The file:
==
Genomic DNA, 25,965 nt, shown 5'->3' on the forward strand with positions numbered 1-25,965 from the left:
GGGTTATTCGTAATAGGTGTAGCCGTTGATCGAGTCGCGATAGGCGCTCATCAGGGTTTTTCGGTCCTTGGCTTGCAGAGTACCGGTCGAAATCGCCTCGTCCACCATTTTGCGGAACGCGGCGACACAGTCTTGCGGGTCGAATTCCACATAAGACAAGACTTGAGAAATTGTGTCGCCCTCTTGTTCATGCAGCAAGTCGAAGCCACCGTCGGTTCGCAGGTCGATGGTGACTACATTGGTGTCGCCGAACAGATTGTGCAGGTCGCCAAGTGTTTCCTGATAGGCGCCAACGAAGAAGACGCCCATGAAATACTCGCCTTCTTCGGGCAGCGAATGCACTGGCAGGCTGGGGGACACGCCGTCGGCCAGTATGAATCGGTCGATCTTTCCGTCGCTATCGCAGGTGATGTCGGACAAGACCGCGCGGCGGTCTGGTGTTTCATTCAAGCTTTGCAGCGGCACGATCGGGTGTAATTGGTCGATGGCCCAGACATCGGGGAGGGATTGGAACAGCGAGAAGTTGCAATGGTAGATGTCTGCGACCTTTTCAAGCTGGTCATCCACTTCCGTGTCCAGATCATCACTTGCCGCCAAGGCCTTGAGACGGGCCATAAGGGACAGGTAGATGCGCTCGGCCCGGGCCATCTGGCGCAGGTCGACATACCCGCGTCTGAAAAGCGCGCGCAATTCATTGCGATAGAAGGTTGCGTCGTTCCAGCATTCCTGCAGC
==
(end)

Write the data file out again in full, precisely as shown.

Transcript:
Genomic DNA, 25,965 nt, shown 5'->3' on the forward strand with positions numbered 1-25,965 from the left:
GGGTTATTCGTAATAGGTGTAGCCGTTGATCGAGTCGCGATAGGCGCTCATCAGGGTTTTTCGGTCCTTGGCTTGCAGAGTACCGGTCGAAATCGCCTCGTCCACCATTTTGCGGAACGCGGCGACACAGTCTTGCGGGTCGAATTCCACATAAGACAAGACTTGAGAAATTGTGTCGCCCTCTTGTTCATGCAGCAAGTCGAAGCCACCGTCGGTTCGCAGGTCGATGGTGACTACATTGGTGTCGCCGAACAGATTGTGCAGGTCGCCAAGTGTTTCCTGATAGGCGCCAACGAAGAAGACGCCCATGAAATACTCGCCTTCTTCGGGCAGCGAATGCACTGGCAGGCTGGGGGACACGCCGTCGGCCAGTATGAATCGGTCGATCTTTCCGTCGCTATCGCAGGTGATGTCGGACAAGACCGCGCGGCGGTCTGGTGTTTCATTCAAGCTTTGCAGCGGCACGATCGGGTGTAATTGGTCGATGGCCCAGACATCGGGGAGGGATTGGAACAGCGAGAAGTTGCAATGGTAGATGTCTGCGACCTTTTCAAGCTGGTCATCCACTTCCGTGTCCAGATCATCACTTGCCGCCAAGGCCTTGAGACGGGCCATAAGGGACAGGTAGATGCGCTCGGCCCGGGCCATCTGGCGCAGGTCGACATACCCGCGTCTGAAAAGCGCGCGCAATTCATTGCGATAGAAGGTTGCGTCGTTCCAGCATTCCTGCAGC